Millions of meaningful physician-patient interactions occur each day — and some don’t even require doctors and patients to be in the same city. According to the American Hospital Association (AHA), 76 percent of hospitals in the United States use telehealth services to connect with their patients via a variety of technologies including remote monitoring, video conferencing, and mobile communications. Moreover, telehealth services have grown 41 percent since 2010, and nearly all state Medicaid programs and many private insurers support telehealth services with some form of coverage.
Patient retention is critical to any healthcare organization, yet it’s often overlooked. Many practices and facilities have no idea how many patients they are losing and rarely have robust strategies to measure it, let alone prevent it. Much of their efforts is placed on attracting new patients. However, like any industry, acquiring a new customer is much more costly than retaining current ones.
How important are face-to-face sales interactions in healthcare? Extremely important. In fact, there are probably very few highly successful healthcare sales reps that ever do business other than face-to-face. Why? Healthcare sales are all about relationships and typically relationships are developed, nurtured, and protected at a greater rate when they are done in person.
Top healthcare sales reps understand the difference between selling and relationship selling. Relationship building adds value to the sales process. Simply having a conversation with a new physician or purchasing department can reveal areas that need solutions and improvement. (Providers tend to seek solutions for patient care while healthcare organizations often seek means to ease the bottom line and maintain a standard of excellence in patient care.) Relationship sales also focus on eliminating concerns before a big purchase.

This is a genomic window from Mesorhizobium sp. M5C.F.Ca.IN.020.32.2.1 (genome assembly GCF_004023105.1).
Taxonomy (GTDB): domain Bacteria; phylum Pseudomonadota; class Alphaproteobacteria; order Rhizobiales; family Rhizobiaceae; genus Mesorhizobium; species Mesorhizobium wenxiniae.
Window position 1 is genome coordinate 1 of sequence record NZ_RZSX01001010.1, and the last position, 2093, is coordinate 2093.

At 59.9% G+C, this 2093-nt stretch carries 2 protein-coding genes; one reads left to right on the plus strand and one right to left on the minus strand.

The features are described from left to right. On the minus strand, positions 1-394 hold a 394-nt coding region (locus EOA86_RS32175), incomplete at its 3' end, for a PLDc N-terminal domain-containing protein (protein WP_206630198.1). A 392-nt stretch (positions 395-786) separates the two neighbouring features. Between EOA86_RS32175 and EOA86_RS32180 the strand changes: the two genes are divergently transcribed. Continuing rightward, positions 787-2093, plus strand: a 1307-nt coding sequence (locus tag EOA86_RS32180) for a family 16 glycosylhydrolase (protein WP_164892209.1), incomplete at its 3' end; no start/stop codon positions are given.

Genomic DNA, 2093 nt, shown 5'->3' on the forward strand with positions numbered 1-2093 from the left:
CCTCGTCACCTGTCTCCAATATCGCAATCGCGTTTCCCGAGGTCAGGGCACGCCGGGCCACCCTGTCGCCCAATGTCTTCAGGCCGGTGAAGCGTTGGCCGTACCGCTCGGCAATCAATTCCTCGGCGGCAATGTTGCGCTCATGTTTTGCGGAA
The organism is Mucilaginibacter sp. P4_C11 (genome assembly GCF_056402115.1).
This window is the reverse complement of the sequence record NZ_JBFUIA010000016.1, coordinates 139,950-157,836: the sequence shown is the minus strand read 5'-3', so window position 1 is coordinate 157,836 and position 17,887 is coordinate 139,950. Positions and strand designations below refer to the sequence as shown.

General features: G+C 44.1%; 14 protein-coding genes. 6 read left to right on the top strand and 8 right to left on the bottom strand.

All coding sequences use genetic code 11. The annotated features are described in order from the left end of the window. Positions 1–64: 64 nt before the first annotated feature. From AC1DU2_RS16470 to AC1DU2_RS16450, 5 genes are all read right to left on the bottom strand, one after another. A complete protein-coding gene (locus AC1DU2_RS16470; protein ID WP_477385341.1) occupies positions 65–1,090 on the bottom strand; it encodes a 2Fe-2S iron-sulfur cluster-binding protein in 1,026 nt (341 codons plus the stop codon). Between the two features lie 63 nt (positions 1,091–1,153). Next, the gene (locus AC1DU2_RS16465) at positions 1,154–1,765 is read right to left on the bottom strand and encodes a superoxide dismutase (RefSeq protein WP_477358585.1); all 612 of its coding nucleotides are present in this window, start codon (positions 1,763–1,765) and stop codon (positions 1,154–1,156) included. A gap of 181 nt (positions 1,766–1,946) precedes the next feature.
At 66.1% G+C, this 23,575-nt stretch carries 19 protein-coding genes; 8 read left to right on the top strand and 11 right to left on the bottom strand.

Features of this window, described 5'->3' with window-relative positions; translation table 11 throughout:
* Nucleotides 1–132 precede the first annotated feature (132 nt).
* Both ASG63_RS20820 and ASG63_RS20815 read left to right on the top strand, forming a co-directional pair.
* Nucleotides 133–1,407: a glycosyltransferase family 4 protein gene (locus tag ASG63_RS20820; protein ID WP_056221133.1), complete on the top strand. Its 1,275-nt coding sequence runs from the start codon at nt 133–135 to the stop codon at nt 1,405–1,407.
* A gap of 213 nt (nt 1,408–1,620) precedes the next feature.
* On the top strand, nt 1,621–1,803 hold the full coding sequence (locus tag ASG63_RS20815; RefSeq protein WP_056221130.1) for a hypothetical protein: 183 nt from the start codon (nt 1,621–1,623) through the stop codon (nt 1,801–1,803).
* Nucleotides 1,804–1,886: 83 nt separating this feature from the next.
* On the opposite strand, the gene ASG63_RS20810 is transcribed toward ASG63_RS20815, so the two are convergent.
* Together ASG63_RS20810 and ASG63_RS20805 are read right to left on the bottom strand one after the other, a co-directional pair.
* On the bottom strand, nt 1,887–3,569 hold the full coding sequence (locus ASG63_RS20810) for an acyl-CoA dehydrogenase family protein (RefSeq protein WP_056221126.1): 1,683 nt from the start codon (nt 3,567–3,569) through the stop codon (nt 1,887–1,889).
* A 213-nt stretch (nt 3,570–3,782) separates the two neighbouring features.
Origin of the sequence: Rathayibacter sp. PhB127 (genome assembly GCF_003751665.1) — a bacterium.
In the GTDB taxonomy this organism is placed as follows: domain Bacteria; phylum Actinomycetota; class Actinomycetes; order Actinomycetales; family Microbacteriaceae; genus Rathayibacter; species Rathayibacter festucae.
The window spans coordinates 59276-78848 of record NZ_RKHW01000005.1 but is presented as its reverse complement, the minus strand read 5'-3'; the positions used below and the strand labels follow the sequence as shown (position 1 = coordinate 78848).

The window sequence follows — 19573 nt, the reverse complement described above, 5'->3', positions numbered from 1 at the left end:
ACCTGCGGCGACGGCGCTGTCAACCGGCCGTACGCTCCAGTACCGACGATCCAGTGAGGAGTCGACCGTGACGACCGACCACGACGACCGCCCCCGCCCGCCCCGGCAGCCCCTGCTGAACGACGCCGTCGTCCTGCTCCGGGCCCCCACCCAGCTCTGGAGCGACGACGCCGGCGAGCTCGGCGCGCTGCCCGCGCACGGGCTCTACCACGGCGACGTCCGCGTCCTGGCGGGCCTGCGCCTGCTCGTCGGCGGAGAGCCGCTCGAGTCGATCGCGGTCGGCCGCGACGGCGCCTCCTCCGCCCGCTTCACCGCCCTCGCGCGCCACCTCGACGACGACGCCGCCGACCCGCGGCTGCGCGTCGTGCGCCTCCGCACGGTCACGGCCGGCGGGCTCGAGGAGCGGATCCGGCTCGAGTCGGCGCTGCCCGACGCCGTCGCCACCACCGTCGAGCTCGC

Shiela Kloefkorn from the Phoenix Business Journal sums it up like this:
Relationship selling is imperative if your product or service has a higher average selling price. Your prospects want to know that you’ll still be there for them after the sale if something goes wrong. To create that level of trust and faith, you need to build a solid relationship with prospects before you ever try to close a deal. These days, without a relationship, prospects are unwilling to risk buying an expensive product.
Now that we understand the value of face-to-face interactions in healthcare sales, let’s discuss what else you gain from these personal interactions.
After a slow start, cloud computing in the medical field is seeing a higher rate of adoption. MarketsandMarkets projects the global healthcare cloud computing market, with North America leading the way, will grow from $19.46 billion in 2018 to $44.932 billion by 2023, a CAGR of 18.2 percent. Big data, innovation in clinical documentation, healthcare Internet of Things (IoT) technology, wearable devices, as well as growing demand for data storage and backup are driving growth.
Whether it’s good or bad, industry news does impact how you approach sales meetings with prospects. Because so much is happening in healthcare, each day can look different, however; it’s still important to be up-to-date on how the industry is changing and evolving so that you can be relevant to your audience that is likely needing to react to the next big story.